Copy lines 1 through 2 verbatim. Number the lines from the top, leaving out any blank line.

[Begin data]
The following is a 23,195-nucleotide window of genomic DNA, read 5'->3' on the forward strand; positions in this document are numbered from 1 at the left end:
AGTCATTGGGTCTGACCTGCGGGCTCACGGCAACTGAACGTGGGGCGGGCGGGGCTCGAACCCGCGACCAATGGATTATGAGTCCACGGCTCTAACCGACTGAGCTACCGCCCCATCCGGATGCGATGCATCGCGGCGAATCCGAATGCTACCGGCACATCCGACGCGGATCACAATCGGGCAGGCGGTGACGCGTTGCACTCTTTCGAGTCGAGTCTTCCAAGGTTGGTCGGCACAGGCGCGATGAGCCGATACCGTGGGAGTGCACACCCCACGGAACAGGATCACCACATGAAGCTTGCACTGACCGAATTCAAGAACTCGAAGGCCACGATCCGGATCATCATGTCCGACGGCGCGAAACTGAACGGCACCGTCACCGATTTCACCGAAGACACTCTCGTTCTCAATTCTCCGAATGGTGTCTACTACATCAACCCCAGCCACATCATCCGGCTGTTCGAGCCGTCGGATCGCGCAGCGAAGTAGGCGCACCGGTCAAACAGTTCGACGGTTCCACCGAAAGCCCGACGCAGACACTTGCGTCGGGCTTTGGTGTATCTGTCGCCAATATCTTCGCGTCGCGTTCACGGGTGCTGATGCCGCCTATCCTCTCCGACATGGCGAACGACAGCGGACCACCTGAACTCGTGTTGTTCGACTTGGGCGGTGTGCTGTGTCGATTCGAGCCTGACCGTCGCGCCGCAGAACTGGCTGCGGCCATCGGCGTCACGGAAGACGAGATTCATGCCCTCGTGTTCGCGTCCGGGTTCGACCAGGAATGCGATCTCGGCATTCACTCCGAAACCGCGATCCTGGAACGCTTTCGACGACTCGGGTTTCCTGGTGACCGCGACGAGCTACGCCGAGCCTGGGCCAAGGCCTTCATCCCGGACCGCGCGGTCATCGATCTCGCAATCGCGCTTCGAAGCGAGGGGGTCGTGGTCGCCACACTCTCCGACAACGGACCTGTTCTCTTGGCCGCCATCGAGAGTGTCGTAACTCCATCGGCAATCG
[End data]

The following is a 23,195-nucleotide window of genomic DNA, read 5'->3' on the forward strand; positions in this document are numbered from 1 at the left end:
AGTCATTGGGTCTGACCTGCGGGCTCACGGCAACTGAACGTGGGGCGGGCGGGGCTCGAACCCGCGACCAATGGATTATGAGTCCACGGCTCTAACCGACTGAGCTACCGCCCCATCCGGATGCGATGCATCGCGGCGAATCCGAATGCTACCGGCACATCCGACGCGGATCACAATCGGGCAGGCGGTGACGCGTTGCACTCTTTCGAGTCGAGTCTTCCAAGGTTGGTCGGCACAGGCGCGATGAGCCGATACCGTGGGAGTGCACACCCCACGGAACAGGATCACCACATGAAGCTTGCACTGACCGAATTCAAGAACTCGAAGGCCACGATCCGGATCATCATGTCCGACGGCGCGAAACTGAACGGCACCGTCACCGATTTCACCGAAGACACTCTCGTTCTCAATTCTCCGAATGGTGTCTACTACATCAACCCCAGCCACATCATCCGGCTGTTCGAGCCGTCGGATCGCGCAGCGAAGTAGGCGCACCGGTCAAACAGTTCGACGGTTCCACCGAAAGCCCGACGCAGACACTTGCGTCGGGCTTTGGTGTATCTGTCGCCAATATCTTCGCGTCGCGTTCACGGGTGCTGATGCCGCCTATCCTCTCCGACATGGCGAACGACAGCGGACCACCTGAACTCGTGTTGTTCGACTTGGGCGGTGTGCTGTGTCGATTCGAGCCTGACCGTCGCGCCGCAGAACTGGCTGCGGCCATCGGCGTCACGGAAGACGAGATTCATGCCCTCGTGTTCGCGTCCGGGTTCGACCAGGAATGCGATCTCGGCATTCACTCCGAAACCGCGATCCTGGAACGCTTTCGACGACTCGGGTTTCCTGGTGACCGCGACGAGCTACGCCGAGCCTGGGCCAAGGCCTTCATCCCGGACCGCGCGGTCATCGATCTCGCAATCGCGCTTCGAAGCGAGGGGGTCGTGGTCGCCACACTCTCCGACAACGGACCTGTTCTCTTGGCCGCCATCGAGAGTGTCGTAACTCCATCGGCAATCG